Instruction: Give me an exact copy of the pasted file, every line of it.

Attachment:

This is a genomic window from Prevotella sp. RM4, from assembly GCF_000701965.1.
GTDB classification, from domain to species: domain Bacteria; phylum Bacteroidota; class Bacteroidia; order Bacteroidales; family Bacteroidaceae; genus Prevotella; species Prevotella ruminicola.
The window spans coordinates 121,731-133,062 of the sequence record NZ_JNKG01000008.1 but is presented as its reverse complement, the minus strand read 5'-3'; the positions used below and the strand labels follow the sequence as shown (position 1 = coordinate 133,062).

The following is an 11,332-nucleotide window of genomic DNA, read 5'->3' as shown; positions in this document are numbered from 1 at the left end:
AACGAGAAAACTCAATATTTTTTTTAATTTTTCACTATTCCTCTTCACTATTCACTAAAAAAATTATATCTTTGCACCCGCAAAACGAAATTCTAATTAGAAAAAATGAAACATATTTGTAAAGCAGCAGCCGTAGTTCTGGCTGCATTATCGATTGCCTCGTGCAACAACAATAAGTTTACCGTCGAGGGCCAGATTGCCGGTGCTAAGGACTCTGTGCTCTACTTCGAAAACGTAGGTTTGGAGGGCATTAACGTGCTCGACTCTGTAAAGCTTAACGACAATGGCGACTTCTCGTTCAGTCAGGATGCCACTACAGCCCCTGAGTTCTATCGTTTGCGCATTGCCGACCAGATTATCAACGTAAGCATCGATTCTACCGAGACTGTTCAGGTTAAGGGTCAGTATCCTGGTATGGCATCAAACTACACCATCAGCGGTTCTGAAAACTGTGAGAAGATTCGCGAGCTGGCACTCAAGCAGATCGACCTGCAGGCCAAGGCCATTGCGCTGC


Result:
This is a genomic window from Prevotella sp. RM4, from assembly GCF_000701965.1.
GTDB classification, from domain to species: domain Bacteria; phylum Bacteroidota; class Bacteroidia; order Bacteroidales; family Bacteroidaceae; genus Prevotella; species Prevotella ruminicola.
The window spans coordinates 121,731-133,062 of the sequence record NZ_JNKG01000008.1 but is presented as its reverse complement, the minus strand read 5'-3'; the positions used below and the strand labels follow the sequence as shown (position 1 = coordinate 133,062).

The following is an 11,332-nucleotide window of genomic DNA, read 5'->3' as shown; positions in this document are numbered from 1 at the left end:
AACGAGAAAACTCAATATTTTTTTTAATTTTTCACTATTCCTCTTCACTATTCACTAAAAAAATTATATCTTTGCACCCGCAAAACGAAATTCTAATTAGAAAAAATGAAACATATTTGTAAAGCAGCAGCCGTAGTTCTGGCTGCATTATCGATTGCCTCGTGCAACAACAATAAGTTTACCGTCGAGGGCCAGATTGCCGGTGCTAAGGACTCTGTGCTCTACTTCGAAAACGTAGGTTTGGAGGGCATTAACGTGCTCGACTCTGTAAAGCTTAACGACAATGGCGACTTCTCGTTCAGTCAGGATGCCACTACAGCCCCTGAGTTCTATCGTTTGCGCATTGCCGACCAGATTATCAACGTAAGCATCGATTCTACCGAGACTGTTCAGGTTAAGGGTCAGTATCCTGGTATGGCATCAAACTACACCATCAGCGGTTCTGAAAACTGTGAGAAGATTCGCGAGCTGGCACTCAAGCAGATCGACCTGCAGGCCAAGGCCATTGCGCTGC